New York’s first generation of graffiti artists meet their modern civic counterparts – or competitors in this double bill exploring legal and illegal use of the city as an urban canvas.
Tony Silver’s groundbreaking documentary Style Wars focuses on New York’s early 1980s hip-hop scene and its original graffiti artists who go to astonishing lengths to go ‘All City,’ transforming subway cars into mobile canvases. Meanwhile Matt McCormick’s contemporary short The Subconscious Art of Graffiti Removal concentrates on the act of municipal over-painting and the subconscious Abstract Expressionist and Minimalist ‘masterpieces’ that could be said to be created in the process.
This celebrated 1984 documentary presents the city as a canvas and dance floor, offering a glimpse into the graffiti and hip-hop scenes in 1980s New York City, at the time of their nascent emergence. We see 149th Street subway station become a subcultural civic hall, where diverse young artists meet to discuss ‘rocking the city’ at the ‘writers’ bench,’ whilst the city government fights back with a marketing campaign asking its citizens to ‘make their mark in society, not on society.’ Providing a very different kind of trainspotting, this film offers a fascinating glimpse into a resolutely urban form of personal expression, at the inflection point from where it gained a global following.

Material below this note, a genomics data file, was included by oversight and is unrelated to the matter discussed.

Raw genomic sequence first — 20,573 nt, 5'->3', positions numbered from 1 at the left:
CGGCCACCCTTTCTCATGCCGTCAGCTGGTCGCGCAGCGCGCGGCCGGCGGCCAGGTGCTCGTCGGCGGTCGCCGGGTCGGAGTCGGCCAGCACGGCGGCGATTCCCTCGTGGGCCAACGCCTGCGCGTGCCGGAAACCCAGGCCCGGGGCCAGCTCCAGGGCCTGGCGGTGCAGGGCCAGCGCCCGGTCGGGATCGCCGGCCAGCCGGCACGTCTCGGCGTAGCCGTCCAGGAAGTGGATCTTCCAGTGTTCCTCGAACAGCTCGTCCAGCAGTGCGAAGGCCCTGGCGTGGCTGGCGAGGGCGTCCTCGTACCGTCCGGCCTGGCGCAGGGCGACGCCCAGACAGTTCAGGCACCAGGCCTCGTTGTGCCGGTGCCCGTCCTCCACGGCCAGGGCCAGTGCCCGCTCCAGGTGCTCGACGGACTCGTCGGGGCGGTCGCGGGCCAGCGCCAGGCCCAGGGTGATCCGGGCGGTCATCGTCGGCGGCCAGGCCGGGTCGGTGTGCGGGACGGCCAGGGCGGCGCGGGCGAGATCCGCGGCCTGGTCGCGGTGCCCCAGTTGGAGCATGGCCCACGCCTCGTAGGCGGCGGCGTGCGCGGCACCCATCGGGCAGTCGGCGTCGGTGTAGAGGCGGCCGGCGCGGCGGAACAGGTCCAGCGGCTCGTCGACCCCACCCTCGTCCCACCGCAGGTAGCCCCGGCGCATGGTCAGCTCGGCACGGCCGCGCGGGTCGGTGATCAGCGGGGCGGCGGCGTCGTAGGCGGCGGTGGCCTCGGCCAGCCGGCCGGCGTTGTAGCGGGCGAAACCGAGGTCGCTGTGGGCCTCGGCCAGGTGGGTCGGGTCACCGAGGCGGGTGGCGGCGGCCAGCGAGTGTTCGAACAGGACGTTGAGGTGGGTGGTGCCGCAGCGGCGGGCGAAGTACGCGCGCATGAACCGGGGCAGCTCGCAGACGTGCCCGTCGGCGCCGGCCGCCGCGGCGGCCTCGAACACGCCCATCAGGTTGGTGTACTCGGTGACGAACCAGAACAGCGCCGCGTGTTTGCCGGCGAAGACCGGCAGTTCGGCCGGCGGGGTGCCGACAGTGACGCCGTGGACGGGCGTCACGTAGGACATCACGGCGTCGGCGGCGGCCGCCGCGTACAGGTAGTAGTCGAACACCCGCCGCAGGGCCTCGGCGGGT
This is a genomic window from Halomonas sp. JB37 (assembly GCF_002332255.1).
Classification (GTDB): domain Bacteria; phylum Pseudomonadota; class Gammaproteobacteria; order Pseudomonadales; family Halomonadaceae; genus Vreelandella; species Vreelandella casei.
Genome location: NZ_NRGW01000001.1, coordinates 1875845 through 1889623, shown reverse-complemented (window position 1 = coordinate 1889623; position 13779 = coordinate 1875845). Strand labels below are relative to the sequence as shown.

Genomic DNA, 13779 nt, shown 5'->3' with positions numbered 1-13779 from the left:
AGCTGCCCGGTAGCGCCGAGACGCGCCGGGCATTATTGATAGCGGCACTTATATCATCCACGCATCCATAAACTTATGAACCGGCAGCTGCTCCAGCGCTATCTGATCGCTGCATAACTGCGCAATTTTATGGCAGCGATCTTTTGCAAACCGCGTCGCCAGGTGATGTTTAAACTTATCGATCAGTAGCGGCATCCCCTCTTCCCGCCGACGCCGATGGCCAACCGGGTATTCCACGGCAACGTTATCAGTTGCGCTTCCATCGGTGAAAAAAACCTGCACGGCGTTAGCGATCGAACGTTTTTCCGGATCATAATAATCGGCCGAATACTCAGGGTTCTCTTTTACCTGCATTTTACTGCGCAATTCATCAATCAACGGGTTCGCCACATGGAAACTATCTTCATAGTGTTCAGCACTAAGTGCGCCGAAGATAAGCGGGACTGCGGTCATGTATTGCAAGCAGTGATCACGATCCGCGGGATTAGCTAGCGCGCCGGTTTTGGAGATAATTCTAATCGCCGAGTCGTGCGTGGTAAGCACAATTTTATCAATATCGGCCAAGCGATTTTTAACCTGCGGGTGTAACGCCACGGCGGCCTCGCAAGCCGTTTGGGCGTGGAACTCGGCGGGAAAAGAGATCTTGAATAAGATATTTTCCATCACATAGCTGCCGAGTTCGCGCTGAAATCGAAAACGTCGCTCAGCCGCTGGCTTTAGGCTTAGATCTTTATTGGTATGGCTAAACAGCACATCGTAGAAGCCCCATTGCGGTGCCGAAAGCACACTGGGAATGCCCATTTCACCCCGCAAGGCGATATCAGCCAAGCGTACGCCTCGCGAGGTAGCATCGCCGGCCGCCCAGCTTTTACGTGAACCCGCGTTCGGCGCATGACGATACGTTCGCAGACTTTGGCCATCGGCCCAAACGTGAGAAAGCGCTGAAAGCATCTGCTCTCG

USA 1984 Dir. Tony Silver, 69min.
The Subconscious Art of Graffiti Removal
by Miranda July (Me and You and Everyone We Know), Matt McCormick’s short film playfully
positions the sanitising act of graffiti removal and over-painting within the
history of modern art. Unveiling the outcome’s arguable similarities to Abstract
Expressionism, Minimalism and Russian Constructivism, the film revels with sly humour
and insight in the formalist beauty created unconsciously by these civic
‘artists,’ for whom such achievements are all in a day’s work.
USA 2001 Dir. Matt McCormick, 16min.